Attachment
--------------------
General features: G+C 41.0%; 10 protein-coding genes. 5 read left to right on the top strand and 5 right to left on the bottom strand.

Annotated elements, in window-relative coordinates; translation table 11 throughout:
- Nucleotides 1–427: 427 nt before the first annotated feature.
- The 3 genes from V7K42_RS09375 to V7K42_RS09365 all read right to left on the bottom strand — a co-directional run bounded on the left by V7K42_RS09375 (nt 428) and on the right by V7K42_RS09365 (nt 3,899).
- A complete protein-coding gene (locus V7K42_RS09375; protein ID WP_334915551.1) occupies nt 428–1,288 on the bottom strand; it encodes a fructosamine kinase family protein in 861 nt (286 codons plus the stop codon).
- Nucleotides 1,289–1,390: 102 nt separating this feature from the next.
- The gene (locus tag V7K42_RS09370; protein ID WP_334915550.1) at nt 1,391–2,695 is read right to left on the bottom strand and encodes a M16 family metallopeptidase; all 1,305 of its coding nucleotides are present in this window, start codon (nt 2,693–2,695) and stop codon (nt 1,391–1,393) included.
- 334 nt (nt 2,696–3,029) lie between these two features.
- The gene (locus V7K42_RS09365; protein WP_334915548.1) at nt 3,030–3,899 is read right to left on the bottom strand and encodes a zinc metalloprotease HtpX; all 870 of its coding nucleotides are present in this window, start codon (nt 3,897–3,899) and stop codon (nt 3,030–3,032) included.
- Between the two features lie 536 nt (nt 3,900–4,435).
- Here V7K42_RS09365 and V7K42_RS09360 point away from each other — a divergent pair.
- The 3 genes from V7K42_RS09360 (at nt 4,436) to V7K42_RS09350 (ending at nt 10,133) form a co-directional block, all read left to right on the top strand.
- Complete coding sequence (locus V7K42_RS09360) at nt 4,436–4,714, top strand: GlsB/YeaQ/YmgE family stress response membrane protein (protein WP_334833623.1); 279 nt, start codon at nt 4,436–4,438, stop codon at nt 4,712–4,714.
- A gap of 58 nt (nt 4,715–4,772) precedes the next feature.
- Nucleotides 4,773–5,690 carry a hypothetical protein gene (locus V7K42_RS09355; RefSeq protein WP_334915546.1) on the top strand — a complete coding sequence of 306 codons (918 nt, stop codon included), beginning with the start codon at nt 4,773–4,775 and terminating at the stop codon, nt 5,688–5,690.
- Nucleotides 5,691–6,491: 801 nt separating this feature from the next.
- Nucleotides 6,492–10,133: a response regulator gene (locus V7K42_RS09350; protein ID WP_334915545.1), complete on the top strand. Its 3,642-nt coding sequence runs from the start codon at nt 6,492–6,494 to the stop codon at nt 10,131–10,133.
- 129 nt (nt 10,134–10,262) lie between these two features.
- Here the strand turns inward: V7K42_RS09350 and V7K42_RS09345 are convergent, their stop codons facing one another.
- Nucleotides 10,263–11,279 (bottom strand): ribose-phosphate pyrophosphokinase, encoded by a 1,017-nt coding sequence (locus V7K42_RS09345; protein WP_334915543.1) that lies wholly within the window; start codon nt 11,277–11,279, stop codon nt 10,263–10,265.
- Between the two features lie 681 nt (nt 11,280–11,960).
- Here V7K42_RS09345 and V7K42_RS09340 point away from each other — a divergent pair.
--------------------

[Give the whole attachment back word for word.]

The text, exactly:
General features: G+C 41.0%; 10 protein-coding genes. 5 read left to right on the top strand and 5 right to left on the bottom strand.

Annotated elements, in window-relative coordinates; translation table 11 throughout:
- Nucleotides 1–427: 427 nt before the first annotated feature.
- The 3 genes from V7K42_RS09375 to V7K42_RS09365 all read right to left on the bottom strand — a co-directional run bounded on the left by V7K42_RS09375 (nt 428) and on the right by V7K42_RS09365 (nt 3,899).
- A complete protein-coding gene (locus V7K42_RS09375; protein ID WP_334915551.1) occupies nt 428–1,288 on the bottom strand; it encodes a fructosamine kinase family protein in 861 nt (286 codons plus the stop codon).
- Nucleotides 1,289–1,390: 102 nt separating this feature from the next.
- The gene (locus tag V7K42_RS09370; protein ID WP_334915550.1) at nt 1,391–2,695 is read right to left on the bottom strand and encodes a M16 family metallopeptidase; all 1,305 of its coding nucleotides are present in this window, start codon (nt 2,693–2,695) and stop codon (nt 1,391–1,393) included.
- 334 nt (nt 2,696–3,029) lie between these two features.
- The gene (locus V7K42_RS09365; protein WP_334915548.1) at nt 3,030–3,899 is read right to left on the bottom strand and encodes a zinc metalloprotease HtpX; all 870 of its coding nucleotides are present in this window, start codon (nt 3,897–3,899) and stop codon (nt 3,030–3,032) included.
- Between the two features lie 536 nt (nt 3,900–4,435).
- Here V7K42_RS09365 and V7K42_RS09360 point away from each other — a divergent pair.
- The 3 genes from V7K42_RS09360 (at nt 4,436) to V7K42_RS09350 (ending at nt 10,133) form a co-directional block, all read left to right on the top strand.
- Complete coding sequence (locus V7K42_RS09360) at nt 4,436–4,714, top strand: GlsB/YeaQ/YmgE family stress response membrane protein (protein WP_334833623.1); 279 nt, start codon at nt 4,436–4,438, stop codon at nt 4,712–4,714.
- A gap of 58 nt (nt 4,715–4,772) precedes the next feature.
- Nucleotides 4,773–5,690 carry a hypothetical protein gene (locus V7K42_RS09355; RefSeq protein WP_334915546.1) on the top strand — a complete coding sequence of 306 codons (918 nt, stop codon included), beginning with the start codon at nt 4,773–4,775 and terminating at the stop codon, nt 5,688–5,690.
- Nucleotides 5,691–6,491: 801 nt separating this feature from the next.
- Nucleotides 6,492–10,133: a response regulator gene (locus V7K42_RS09350; protein ID WP_334915545.1), complete on the top strand. Its 3,642-nt coding sequence runs from the start codon at nt 6,492–6,494 to the stop codon at nt 10,131–10,133.
- 129 nt (nt 10,134–10,262) lie between these two features.
- Here the strand turns inward: V7K42_RS09350 and V7K42_RS09345 are convergent, their stop codons facing one another.
- Nucleotides 10,263–11,279 (bottom strand): ribose-phosphate pyrophosphokinase, encoded by a 1,017-nt coding sequence (locus V7K42_RS09345; protein WP_334915543.1) that lies wholly within the window; start codon nt 11,277–11,279, stop codon nt 10,263–10,265.
- Between the two features lie 681 nt (nt 11,280–11,960).
- Here V7K42_RS09345 and V7K42_RS09340 point away from each other — a divergent pair.